CryptocurrencyInvestingBanksReal Estate

Is this the sound of a stock market bubble popping?

October 6, 2021, 12:00 AM UTC

Suddenly, the U.S. stock market has switched from soaring to struggling. At mid-afternoon on Oct. 4, the S&P 500 had dropped 60 points on the day for a loss of 1.5% at 4292. Since the record close on Sept. 2, the big-cap index has shed 5.4%. Is this a buying opportunity? Or the start of a long overdue reversion to more fairly valued territory?

That depends who you ask. In September, super-bull Cathie Wood faced off with market skeptic Rob Arnott at a Morningstar investment conference. Their debate centered on whether the relentless rise of big-cap stocks to notch record after record, to reach levels seemingly out of whack versus the traditional fundamentals, signals a new normal (Wood) or that the S&P 500 is substantially overpriced (Arnott). Wood, chief of ARK Invest, declared, “This is no bubble,” arguing that advances in A.I., genome sequencing, and blockchain technology—“profound platform opportunities”—will keep equities surging for years to come. Arnott, founder of Research Affiliates, a firm that oversees $171 billion in mutual funds and ETFs, countered that today’s valuations can only make sense if corporate earnings keep waxing from already colossal, never-before-seen heights for years to come, a scenario he doesn’t see happening. As a prime example of today’s excess, Arnott cited Wood’s darling and biggest holding, Tesla, asserting that the EV pioneer’s shares are vastly inflated since “it was priced for stupendous growth, and got impressive growth.” Wood shot back that her investment choices are “looking forward,” while Arnott’s “questions are backward looking.”

Presumably, Wood was challenging Arnott for relying on the past trends that traditionally govern the markets, such as the tendency of price/earnings ratios and corporate earnings to retreat to historical levels following periods when they seem to defy economic gravity. For Wood, Tesla and the other great innovators will indeed deliver the epic profit expansion their towering market caps foretell. The bears just don’t get it, contends Wood. The “muscle memory” from the tech bubble and Great Financial Crisis makes the naysayers overly fearful of another crash, and blind to the golden road ahead.

The Wood-Arnott duel spotlights the most consequential, baffling issue in the investment world today. The gorilla in the arena, the question that dwarfs all others: Are we in a bubble? The answer will determine how Americans’ 401(k)s, college funds, stock and bond portfolios, and bets on such high-fliers as Bitcoin and Ethereum fare in the years to come.

The investment world’s wild atmospherics indeed point to a craze resembling the period preceding the tech crash of 2000. Gen Z zealots are driving beaten-down meme stocks such as GameStop and AMC, fallen names offering little hope of revival, to huge, seemingly unhinged valuations. The speculative fervor extends to cryptocurrencies; faith that someone will buy your Bitcoin for more than you paid has multiplied its price fourfold in the past year, though you can’t use the digital tokens for much of anything. Most of all, Wood’s view that “this time it’s different,” that breakthrough technologies are remaking the traditional bounds of profitability––even though in the past, competition ensures that doesn’t happen––is rallying hordes of new followers to get hip, junk the old-fashioned metrics, and jump on the M-for-momentum express.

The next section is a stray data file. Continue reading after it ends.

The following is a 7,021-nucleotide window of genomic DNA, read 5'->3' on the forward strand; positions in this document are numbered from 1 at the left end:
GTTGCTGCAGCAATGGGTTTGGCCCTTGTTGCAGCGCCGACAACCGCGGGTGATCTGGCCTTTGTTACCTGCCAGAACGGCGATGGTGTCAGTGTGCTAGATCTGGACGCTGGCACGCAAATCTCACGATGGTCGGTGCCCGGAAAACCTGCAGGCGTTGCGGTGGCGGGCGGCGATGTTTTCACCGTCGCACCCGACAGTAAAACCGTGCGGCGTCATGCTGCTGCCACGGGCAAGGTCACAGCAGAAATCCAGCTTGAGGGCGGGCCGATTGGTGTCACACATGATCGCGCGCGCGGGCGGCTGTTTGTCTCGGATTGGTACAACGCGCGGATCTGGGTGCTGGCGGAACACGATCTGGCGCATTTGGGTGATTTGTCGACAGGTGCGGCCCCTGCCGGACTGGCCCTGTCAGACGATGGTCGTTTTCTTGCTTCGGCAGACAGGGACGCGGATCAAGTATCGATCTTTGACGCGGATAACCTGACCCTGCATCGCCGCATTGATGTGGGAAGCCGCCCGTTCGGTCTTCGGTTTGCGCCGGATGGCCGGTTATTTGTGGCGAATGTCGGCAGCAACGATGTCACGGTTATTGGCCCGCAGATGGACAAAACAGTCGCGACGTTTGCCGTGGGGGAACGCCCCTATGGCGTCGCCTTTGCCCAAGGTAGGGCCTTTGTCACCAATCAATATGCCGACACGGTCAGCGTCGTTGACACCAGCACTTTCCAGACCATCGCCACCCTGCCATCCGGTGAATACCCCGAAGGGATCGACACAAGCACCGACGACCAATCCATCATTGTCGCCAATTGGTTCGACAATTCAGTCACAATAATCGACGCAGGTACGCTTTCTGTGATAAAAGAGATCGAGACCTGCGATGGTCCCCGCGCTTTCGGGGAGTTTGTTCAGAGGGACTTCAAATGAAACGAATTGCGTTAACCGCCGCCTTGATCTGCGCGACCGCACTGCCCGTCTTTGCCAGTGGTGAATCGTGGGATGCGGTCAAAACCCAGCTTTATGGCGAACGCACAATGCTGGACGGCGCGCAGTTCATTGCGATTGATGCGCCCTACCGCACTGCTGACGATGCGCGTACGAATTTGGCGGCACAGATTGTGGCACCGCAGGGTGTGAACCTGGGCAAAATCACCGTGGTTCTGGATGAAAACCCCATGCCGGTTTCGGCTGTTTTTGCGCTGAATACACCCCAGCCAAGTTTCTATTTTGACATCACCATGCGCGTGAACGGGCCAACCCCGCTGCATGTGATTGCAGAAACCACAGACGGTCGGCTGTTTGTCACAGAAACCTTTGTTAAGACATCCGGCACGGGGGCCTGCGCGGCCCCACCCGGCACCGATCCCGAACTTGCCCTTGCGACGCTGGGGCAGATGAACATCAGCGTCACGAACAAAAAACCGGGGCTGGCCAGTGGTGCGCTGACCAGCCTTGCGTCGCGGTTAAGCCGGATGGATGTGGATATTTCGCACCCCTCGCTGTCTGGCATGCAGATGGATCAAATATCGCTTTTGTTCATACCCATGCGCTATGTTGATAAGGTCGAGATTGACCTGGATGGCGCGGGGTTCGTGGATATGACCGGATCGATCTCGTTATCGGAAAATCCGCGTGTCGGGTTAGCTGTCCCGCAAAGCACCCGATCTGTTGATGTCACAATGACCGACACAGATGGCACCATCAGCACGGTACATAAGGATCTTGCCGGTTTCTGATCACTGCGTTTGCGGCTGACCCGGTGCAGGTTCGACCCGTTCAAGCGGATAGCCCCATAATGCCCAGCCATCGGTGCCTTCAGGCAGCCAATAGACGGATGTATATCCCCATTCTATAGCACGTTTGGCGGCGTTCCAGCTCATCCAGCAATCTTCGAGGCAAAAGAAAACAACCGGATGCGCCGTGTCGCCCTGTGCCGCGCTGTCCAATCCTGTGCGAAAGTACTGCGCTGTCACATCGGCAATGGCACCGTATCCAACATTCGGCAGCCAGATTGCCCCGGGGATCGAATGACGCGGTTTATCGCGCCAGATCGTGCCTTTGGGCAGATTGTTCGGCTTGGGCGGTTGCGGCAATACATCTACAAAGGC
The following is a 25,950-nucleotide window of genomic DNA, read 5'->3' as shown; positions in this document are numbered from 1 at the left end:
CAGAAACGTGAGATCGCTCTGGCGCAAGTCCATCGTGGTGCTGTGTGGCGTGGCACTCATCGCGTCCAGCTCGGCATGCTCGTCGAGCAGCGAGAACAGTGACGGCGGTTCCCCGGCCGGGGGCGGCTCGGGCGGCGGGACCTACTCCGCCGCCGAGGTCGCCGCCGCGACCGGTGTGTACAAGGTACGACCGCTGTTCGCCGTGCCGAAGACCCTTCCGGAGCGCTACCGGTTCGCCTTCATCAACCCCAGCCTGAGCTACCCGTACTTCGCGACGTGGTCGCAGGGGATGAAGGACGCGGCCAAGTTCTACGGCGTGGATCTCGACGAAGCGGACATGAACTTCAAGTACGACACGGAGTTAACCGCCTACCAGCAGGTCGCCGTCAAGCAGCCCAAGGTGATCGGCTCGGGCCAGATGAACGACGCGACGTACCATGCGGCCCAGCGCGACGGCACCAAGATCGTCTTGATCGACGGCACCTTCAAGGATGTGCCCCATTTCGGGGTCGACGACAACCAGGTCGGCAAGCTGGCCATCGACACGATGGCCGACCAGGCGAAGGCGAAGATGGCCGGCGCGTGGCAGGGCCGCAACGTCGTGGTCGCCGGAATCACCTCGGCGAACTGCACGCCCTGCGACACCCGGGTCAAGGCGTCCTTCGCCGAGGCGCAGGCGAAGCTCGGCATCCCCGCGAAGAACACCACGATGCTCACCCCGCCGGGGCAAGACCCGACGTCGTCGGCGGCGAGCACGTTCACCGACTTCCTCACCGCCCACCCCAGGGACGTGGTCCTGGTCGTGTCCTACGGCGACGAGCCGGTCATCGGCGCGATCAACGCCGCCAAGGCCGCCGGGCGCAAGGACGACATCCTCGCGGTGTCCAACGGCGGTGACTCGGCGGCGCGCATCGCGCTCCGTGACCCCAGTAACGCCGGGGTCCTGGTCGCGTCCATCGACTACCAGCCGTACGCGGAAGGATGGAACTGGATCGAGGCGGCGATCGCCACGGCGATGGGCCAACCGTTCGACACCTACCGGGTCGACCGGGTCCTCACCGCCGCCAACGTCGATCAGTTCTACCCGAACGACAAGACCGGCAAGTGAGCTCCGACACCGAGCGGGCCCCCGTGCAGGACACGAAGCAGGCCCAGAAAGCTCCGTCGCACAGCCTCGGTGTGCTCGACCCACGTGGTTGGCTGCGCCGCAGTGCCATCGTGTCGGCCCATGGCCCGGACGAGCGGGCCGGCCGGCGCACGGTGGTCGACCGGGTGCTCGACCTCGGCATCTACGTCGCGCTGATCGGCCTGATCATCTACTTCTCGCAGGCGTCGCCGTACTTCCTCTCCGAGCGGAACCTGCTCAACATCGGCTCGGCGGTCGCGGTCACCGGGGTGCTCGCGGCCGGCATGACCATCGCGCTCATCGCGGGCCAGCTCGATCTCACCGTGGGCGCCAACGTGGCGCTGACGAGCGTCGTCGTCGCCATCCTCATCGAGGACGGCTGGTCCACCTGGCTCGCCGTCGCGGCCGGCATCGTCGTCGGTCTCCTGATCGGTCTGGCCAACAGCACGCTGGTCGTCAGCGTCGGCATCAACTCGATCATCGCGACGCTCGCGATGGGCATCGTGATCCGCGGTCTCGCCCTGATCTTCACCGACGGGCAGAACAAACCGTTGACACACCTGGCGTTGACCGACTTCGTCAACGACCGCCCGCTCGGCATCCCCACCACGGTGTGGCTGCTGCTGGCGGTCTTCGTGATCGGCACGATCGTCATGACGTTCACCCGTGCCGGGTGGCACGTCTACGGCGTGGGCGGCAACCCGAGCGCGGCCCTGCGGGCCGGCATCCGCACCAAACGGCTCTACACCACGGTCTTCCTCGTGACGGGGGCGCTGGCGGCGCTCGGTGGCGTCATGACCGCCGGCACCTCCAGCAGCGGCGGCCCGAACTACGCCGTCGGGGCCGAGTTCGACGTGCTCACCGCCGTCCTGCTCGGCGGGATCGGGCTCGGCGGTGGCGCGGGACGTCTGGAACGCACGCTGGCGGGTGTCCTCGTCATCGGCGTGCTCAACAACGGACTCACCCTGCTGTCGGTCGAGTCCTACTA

For such market sages as Jeremy Grantham, Carl Icahn, and Jim Grant, the Wall Street crowd is living in the same fantasyland as in 1998 and 2006. They claim that valuations are unglued from the financial basics, that already off-the-charts prices that keep leapfrogging to ever-higher summits mark the late stages of a frenzy. For these veterans, the market’s on the cusp of a collapse.

The bulls, however, cite what sounds like a sound argument for why prices are reasonable and will advance from here. It’s that the most widely used indicator of whether big-cap valuations are rich or lean, the S&P’s price/earnings multiple, shows that stocks aren’t expensive at all, and enjoy plenty of room to run. Sure, the P/Es are a bit high by historical standards. But that premium is justified because today’s super-low interest rates make equities a great deal alongside the Treasuries and corporate bonds that are paying puny coupons.

Here’s the problem with the optimists’ case: P/Es only look this “normal” because earnings are stretched not just to the max, but beyond. The pandemic stirred special forces, notably trillions in stimulus spending and the stay-at-home economy’s gift to the tech titans, that greatly swelled corporate profits. While those trends do have legs, the explosive power they exerted in the lockdown and early recovery will fade over time. The bulls are really arguing that profits will keep devouring far bigger slices of the U.S. economy than ever before. In that scenario, profits would keep growing at the expense of wages, and consumers would keep buying ever more expensive goods instead of going with cheaper products. The workers, the legislators, family budgets, and most of all, the rigors of competition, won’t let it happen.

‘Absurdly elevated’

Put simply, today’s profit bonanza is a craze unto itself. Any convincing view on where stocks are headed must forecast that earnings will fall, or at least go flat, from here. “Corporate profits are in a bubble,” says Chris Brightman, CEO and chief investment officer at Research Affiliates. “They’re absurdly elevated. Investors have been extrapolating growth that can’t go on forever.” But Brightman acknowledges that the earnings bash has lasted much longer than he expected, and that the recent leaps from already seemingly unsustainable heights to fresh records is an especially big surprise. The ascent’s longevity and recent firepower makes it extremely difficult to predict when earnings will stall or fall, he cautions. “I’ve been saying the rate of corporate profit growth has been not sustainable and the level is in bubble territory, and that earnings have to revert for a decade,” says Brightman. “But profits keep going up.”